reesesrants

The Joy of Hand-me-downs

Call me a skinflint, but I’m a sucker for hand me-downs, an aficionado of all things second-hand. I enjoy nothing more than a rummage in a good old fashioned jumble sale and am much more drawn to charity shops than I am to boutiques. There may be sound economic reasons for this behaviour, but it is not just because I am a)mean or b) broke or c)have too many kids.

Obviously I do have some new clothes – and occasionally buy them for the kids as well – but I feel genuine delight if I find something I like that already had a previous owner.

Today I went to meet a friend to give some her some baby clothes – babies grow so fast that their clothes are marked things like 0-3months; 3-6 months and so on. I gave her the clothes and it made her happy. I’d cleared out some space in my house – that made me happy. My own baby was wearing clothes (some of which I’d bought second-hand) worn by his older brother. His older brother was wearing a coat given him by a neighbour and a jumper given to me by an old school friend. The oldest brother was wearing clothes given to me by my friend Karen who has twins and therefore has lots of old clothes that need new homes. He was wearing a coat I bought from ebay – the one I bought new was very poor quality and was trashed after a few weeks in the hurly-burly of the school playground.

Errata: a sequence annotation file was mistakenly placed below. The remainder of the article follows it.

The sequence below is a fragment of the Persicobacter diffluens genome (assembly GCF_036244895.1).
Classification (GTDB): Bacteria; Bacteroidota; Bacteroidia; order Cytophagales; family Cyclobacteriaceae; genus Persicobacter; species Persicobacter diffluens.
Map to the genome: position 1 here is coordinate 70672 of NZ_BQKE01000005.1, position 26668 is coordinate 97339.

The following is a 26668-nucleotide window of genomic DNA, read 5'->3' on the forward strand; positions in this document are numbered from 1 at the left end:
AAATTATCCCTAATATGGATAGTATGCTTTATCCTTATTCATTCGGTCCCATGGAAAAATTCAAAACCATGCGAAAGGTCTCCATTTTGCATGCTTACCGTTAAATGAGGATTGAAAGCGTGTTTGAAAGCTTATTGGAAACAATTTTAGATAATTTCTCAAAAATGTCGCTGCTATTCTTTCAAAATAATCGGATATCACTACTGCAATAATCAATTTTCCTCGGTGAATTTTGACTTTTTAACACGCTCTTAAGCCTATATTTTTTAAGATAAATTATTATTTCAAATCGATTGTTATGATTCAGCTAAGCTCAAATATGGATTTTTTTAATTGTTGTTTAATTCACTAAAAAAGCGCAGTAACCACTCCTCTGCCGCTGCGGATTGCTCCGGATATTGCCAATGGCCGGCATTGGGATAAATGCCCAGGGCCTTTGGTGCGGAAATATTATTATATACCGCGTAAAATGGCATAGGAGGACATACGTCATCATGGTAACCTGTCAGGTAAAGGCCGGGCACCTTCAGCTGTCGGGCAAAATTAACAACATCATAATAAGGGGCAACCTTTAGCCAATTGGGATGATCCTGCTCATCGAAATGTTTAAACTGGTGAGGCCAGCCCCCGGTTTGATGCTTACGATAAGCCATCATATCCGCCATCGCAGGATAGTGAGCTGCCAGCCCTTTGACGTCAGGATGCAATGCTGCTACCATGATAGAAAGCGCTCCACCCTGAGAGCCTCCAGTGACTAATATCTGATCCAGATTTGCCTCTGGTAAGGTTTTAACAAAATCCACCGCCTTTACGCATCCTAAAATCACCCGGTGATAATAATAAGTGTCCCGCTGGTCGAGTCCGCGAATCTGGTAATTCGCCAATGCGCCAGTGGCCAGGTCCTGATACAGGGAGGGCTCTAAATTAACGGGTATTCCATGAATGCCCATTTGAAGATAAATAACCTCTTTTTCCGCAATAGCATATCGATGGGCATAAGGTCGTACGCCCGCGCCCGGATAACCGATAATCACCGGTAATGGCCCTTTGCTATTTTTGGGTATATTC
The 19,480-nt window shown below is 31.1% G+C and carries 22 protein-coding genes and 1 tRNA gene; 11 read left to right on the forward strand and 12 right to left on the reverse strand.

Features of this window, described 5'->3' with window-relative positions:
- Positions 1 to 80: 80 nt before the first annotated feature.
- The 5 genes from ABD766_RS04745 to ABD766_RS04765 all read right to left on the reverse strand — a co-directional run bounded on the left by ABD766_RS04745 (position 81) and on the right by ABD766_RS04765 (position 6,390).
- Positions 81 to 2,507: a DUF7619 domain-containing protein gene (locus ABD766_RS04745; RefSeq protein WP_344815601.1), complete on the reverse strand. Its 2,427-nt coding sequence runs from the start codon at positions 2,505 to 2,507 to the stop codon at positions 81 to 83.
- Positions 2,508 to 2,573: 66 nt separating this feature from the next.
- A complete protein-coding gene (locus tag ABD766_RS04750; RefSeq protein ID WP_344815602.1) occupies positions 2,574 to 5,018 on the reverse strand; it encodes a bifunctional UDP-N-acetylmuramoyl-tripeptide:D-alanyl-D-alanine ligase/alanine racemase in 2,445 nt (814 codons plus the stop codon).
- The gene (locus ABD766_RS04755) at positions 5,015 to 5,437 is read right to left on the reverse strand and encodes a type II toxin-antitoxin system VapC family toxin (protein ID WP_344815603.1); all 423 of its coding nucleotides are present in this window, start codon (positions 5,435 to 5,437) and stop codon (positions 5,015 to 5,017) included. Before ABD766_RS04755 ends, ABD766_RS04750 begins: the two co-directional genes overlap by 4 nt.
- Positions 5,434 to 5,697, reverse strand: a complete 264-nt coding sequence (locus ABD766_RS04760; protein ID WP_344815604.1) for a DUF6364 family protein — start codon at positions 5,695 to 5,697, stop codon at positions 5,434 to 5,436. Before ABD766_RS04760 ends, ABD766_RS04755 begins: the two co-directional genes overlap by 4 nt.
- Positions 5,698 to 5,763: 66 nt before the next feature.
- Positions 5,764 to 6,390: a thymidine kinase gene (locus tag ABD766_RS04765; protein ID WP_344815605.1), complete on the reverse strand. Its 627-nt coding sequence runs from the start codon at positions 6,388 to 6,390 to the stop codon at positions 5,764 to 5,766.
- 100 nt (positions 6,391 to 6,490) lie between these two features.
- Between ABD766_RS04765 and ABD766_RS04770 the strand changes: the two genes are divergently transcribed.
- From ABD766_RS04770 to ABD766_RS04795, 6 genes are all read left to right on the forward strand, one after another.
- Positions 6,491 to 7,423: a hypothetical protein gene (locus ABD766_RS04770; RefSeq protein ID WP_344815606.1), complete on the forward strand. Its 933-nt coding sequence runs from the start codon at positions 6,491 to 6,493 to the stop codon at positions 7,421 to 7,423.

I’m an older parent and a child of the 70s when second-hand clothes were the norm and new things were for special occasions.

Even new clothes had a certain “make-do-and-mend” quality to them, typified by Clothkits – new clothes that you had to sew yourself. These were hugely popular amongst the beardy end of the middle-classes and have such potent nostalgia value that they were recently revived for a modern audience. I bought a friend of mine a Clothkits bag for her 40th birthday and she nearly cried!

Sorry if this all seems a bit whimsical, or just hideously twee in a kind of Kirstie Allsopp: “Bally heck I’m the daughter of a Duke but I still crochet all my own knickers – ok yah?”.

If Reese were in charge, Kirstie would not be allowed on telly; in fact Kirstie would just not be allowed.

But there is a point to my ramblings – I’m just taking my time getting to it, probably because I genuinely enjoy thinking about and writing about old clothes. I like the way they feel a bit softer and smell of someone else’s washing powder. Or maybe they’re a little bit frayed round the edges or have a button that doesn’t quite match.

Anyway. Second-hand clothes are good because they save you money and most us need to do this in a time when the cost of living is on the up, wages are stagnant and loads of people are losing their jobs. Second-hand clothes are good because they are re-using resources rather than burning up vast amounts of oil in their manufacture. This is kind of important as we pass peak oil and face the real possibility that the energy sources we’ve taken for granted just won’t be there any more. Second-hand clothes are not imported from Bangladesh or China but usually taken by a local person to a local charity shop or jumble sale. Or given from friend to friend. Their carbon footprint is a baby step.